In 2000, the Saudi government reported that it had sentenced nine Saudi men to extensive prison terms with lashing for engaging in cross-dressing and homosexual relations.[11] That same year the government executed three Yemeni male workers for homosexuality and child molestation.[12]

In 2001, the Saudi government established formal criminal procedure rules, although many courts have been slow to adopt the rules.

In 2001, Saudi teacher and playwright Muhammad Al-Suhaimi was charged with promoting homosexuality and after a trial was sentenced to prison. In 2006, he was given a pardon and allowed to resume teaching.[13]

In May 2005, the government arrested 92 men for homosexuality, who were given sentences ranging from fines to prison sentences of several months and lashings. Likewise, on 7 November 2005 Riyadh police raided what the Saudi press called a "beauty contest for gay men" at al-Qatif. What became of the five men arrested for organizing the event is not known.[14]

Persons caught living in the kingdom illegally are often accused of other crimes, involving illegal drugs, pornography, prostitution and homosexuality. Several such police crackdowns were reported in 2004–2005.[15] A similar raid in 2008 netted Filipino workers arrested on charges of alcohol and gay prostitution.[16] The Arab News newspaper article on the arrests stated, "Gay rights are not recognized in the Middle East countries and the publication of any material promoting them is banned".[16]

International protests from human rights organizations prompted some Saudi officials within the Saudi Arabian embassy in Washington D.C. to unofficially and incorrectly imply that their kingdom will only use the death penalty when someone has been convicted of child molestation, rape, sexual assault, murder or engaging in anything deemed to be a form of political advocacy.[17]

In 2010, Prince Saud bin Abdulaziz bin Nasir al Saud was found guilty at the Old Bailey of murdering his servant Bandar Abdulaziz in their suite at the Landmark Hotel in London.[18] During the trial, it was alleged that the prince had received a "sexual massage" before the murder, and that he and Abdulaziz had been in a sexual relationship. According to the prosecutor, the Prince sexually and physically abused his servant as well as paid other men for sexual services.[19][20] He was sentenced to life imprisonment. In March 2013, he was allowed to return to Saudi Arabia to serve the remainder of his term in a Saudi prison. According to the agreement between the U.K. and Saudi Arabia, he must serve at least 20 years before he can be released.[21]

In 2011–2012 the Saudi newspaper Okaz announced that the government had arrested over 260 people for the crime of homosexuality over a one-year period. According to the official report, the men were caught cross-dressing, wearing ladies makeup and trying to pick up other men.[22]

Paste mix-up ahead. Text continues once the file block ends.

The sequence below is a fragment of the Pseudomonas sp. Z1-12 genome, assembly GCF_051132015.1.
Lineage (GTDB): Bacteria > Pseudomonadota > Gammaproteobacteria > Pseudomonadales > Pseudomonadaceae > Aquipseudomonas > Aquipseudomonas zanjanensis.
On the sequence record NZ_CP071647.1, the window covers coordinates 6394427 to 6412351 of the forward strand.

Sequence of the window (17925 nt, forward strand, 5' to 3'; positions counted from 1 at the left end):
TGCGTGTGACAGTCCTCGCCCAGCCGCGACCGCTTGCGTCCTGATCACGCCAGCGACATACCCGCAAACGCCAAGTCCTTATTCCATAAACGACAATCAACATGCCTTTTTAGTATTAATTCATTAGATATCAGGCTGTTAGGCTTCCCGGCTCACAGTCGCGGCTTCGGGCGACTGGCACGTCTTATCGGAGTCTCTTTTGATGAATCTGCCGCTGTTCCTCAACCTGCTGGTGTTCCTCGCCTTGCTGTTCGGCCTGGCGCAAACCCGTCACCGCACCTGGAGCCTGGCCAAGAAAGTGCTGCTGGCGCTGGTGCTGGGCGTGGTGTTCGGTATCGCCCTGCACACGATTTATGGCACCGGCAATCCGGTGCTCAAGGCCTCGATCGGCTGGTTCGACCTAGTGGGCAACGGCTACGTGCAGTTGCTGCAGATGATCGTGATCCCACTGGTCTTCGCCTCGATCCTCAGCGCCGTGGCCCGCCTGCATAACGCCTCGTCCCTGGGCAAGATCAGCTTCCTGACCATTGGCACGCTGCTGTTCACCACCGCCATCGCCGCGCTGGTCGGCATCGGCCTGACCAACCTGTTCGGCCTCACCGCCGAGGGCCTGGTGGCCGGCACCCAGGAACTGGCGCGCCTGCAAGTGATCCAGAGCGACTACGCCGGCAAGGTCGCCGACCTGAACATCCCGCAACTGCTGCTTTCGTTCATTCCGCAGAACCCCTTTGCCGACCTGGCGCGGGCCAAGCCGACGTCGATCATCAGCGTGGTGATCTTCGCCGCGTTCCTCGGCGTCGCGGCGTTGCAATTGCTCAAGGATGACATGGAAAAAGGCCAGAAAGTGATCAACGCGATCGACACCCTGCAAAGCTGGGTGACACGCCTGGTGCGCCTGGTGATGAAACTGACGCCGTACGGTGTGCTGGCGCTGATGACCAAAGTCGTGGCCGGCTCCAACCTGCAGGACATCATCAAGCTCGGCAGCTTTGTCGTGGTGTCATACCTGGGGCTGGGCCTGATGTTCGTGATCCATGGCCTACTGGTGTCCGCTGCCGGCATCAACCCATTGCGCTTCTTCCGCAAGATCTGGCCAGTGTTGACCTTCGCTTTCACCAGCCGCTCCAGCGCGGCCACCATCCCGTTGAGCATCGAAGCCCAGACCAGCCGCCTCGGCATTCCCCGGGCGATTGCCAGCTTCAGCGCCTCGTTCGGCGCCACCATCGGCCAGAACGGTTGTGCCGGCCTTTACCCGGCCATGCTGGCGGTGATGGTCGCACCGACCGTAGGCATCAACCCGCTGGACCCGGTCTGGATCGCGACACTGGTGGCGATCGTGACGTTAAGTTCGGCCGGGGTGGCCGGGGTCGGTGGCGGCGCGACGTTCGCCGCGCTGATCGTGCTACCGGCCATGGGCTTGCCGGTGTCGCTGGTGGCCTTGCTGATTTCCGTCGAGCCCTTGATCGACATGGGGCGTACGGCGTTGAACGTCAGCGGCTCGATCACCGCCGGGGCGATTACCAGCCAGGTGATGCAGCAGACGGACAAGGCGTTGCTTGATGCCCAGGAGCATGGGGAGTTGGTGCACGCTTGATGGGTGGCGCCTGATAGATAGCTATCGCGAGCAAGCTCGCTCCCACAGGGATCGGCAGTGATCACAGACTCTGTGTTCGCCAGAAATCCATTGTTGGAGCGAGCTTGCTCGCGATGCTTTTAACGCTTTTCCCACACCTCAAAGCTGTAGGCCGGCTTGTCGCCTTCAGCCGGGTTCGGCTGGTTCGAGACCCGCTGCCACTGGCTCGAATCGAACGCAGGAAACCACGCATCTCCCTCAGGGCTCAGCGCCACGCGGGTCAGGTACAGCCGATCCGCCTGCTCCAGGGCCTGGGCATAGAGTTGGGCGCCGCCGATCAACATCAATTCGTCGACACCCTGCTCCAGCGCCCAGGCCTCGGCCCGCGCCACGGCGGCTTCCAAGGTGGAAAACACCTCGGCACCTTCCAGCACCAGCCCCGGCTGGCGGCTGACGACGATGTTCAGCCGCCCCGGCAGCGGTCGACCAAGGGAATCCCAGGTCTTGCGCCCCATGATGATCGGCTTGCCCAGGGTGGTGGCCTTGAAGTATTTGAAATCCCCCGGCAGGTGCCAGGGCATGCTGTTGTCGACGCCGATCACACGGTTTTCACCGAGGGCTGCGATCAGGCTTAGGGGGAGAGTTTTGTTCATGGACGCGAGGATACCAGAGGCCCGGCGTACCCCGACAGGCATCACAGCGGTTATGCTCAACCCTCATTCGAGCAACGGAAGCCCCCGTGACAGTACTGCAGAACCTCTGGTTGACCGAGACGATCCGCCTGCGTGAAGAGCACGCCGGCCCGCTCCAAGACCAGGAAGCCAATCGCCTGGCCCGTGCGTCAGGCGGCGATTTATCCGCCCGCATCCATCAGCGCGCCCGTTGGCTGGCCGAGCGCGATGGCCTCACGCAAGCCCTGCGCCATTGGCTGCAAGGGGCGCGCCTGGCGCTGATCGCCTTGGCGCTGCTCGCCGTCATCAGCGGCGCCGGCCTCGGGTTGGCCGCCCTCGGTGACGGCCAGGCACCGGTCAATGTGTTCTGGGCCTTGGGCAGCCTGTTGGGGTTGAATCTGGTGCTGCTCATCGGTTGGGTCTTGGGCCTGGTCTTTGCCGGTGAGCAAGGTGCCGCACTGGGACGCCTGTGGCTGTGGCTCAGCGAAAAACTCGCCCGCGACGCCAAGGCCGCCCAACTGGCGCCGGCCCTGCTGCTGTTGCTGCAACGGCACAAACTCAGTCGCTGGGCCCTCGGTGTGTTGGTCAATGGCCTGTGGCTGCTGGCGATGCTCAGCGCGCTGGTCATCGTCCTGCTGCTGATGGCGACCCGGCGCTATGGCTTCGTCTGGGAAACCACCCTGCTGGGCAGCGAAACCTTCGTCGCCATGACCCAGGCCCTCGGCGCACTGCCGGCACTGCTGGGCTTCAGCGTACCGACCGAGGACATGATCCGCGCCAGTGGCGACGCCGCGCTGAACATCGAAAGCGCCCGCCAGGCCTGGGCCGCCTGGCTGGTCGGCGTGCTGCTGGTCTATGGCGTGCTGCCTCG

During this government crackdown on homosexuality, the CPVPV was permitted to make certain high-profile arrests.

In 2010, a 27-year-old Saudi man was sentenced to five years in prison, 500 lashes of the whip, and a SR50,000 fine after appearing in an amateur gay video online allegedly taken inside a Jeddah prison. According to an unnamed government source, "The District Court sentenced the accused in a homosexuality case that was referred to it by the CPVPV (the Hai'a) in Jeddah before he was tried for impersonating a security man and behaving shamefully and with conduct violating the Islamic teachings." The case started when the Hai'a's staff arrested the man under charges of practicing homosexuality. He was referred to the Bureau for Investigation and Prosecution, which referred him to the District Court.

Even government officials are not immune from criminal sanctions. A gay Saudi diplomat named Ali Ahmad Asseri applied for asylum in the United States after the Saudi government discovered his sexuality.[23]

Recent reports of people being executed for homosexuality often add other charges to the offense, typically theft, rape or murder. For example, a gay Yemeni was executed for homosexuality and murder in 2013.[24]

In 2014, a 24-year-old Saudi Arabian man was sentenced to three years detention and 450 lashes after a Medina court found him guilty of "promoting the vice and practice of homosexuality", after he was caught using Twitter to arrange dates with other men.[25]

In 2019, Saudi Arabia had a mass execution of 37 men who were generally accused of espionage or terrorism for Iran. Five of these men were additionally accused of having had sex with each other.[26]

On 13 October 2019, Saudi authorities arrested a 23-year-old national, Suhail al-Jameel, for posting a picture in of him wearing short shorts at the beach. He is a gay social media personality in Saudi Arabia, who openly documented his sexuality on Snapchat and Twitter. Al-Jameel wrote on Snapchat that he was arrested on the charges of sharing nudity online. Soon after fans started using #freesuhail hashtag on Twitter.[27]

In November 2019, two gay journalists from Saudi Arabia fled their home country, after interrogations and facing threats of being publicly outed. However, the pair was detained in Australia on November 15, while they attempted to seek asylum. The men alleged of being intimidated by guards, threatened with violence by other detainees and witnessing excessive use of drugs among them in the Australian detention centre.[28]
They execute terrorists, Rapists, murderers, molesters.. Some of them may be homosexuals.

KSA is very conservative so there are no public expressions of sexuality even among heterosexual couples.. The law requires 4 witnesses.

Do you think when you read?
 
  • Like
Reactions: Friday13

Rev. Hellh0und

Former Staff
Jul 2011
73,915
15,272
Somewhere below 14th and East.
They execute terrorists, Rapists, murderers, molesters.. Some of them may be homosexuals.

KSA is very conservative so there are no public expressions of sexuality even among heterosexual couples.. The law requires 4 witnesses.

Do you think when you read?





Fuck saudi arabia, fuck the house of saud, fuck oppression.....




get it now?